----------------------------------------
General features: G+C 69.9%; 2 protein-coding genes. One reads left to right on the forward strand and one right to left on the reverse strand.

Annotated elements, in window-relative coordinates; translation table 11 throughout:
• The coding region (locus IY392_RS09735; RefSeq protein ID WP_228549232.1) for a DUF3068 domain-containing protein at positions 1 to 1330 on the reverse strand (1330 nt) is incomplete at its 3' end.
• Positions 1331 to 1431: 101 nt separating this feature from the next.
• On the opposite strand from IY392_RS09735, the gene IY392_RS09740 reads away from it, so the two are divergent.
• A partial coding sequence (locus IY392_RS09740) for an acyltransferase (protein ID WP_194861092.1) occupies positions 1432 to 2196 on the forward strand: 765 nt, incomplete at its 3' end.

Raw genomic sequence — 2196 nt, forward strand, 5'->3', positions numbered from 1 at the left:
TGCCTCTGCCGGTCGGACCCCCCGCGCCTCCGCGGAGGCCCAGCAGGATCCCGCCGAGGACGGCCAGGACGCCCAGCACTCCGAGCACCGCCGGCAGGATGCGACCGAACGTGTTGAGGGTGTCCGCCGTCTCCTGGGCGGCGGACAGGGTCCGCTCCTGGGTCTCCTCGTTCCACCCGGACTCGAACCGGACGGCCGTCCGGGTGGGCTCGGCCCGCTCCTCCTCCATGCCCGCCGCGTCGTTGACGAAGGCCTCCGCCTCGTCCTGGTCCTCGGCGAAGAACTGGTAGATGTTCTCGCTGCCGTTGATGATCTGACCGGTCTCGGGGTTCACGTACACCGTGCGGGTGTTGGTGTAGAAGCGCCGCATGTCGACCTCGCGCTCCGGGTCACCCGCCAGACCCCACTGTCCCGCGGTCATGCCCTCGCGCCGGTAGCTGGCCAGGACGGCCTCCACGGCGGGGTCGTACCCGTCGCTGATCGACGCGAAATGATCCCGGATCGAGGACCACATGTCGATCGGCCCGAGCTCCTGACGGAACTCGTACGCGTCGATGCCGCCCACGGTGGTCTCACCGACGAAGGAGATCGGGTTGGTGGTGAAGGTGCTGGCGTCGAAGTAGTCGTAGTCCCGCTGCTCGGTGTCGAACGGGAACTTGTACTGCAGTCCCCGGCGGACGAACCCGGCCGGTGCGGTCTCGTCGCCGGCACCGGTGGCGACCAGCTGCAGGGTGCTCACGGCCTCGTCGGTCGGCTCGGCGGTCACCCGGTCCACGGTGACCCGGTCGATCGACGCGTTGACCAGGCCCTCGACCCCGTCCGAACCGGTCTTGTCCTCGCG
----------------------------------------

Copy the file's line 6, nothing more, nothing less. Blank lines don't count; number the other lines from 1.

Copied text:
• A partial coding sequence (locus IY392_RS09740) for an acyltransferase (protein ID WP_194861092.1) occupies positions 1432 to 2196 on the forward strand: 765 nt, incomplete at its 3' end.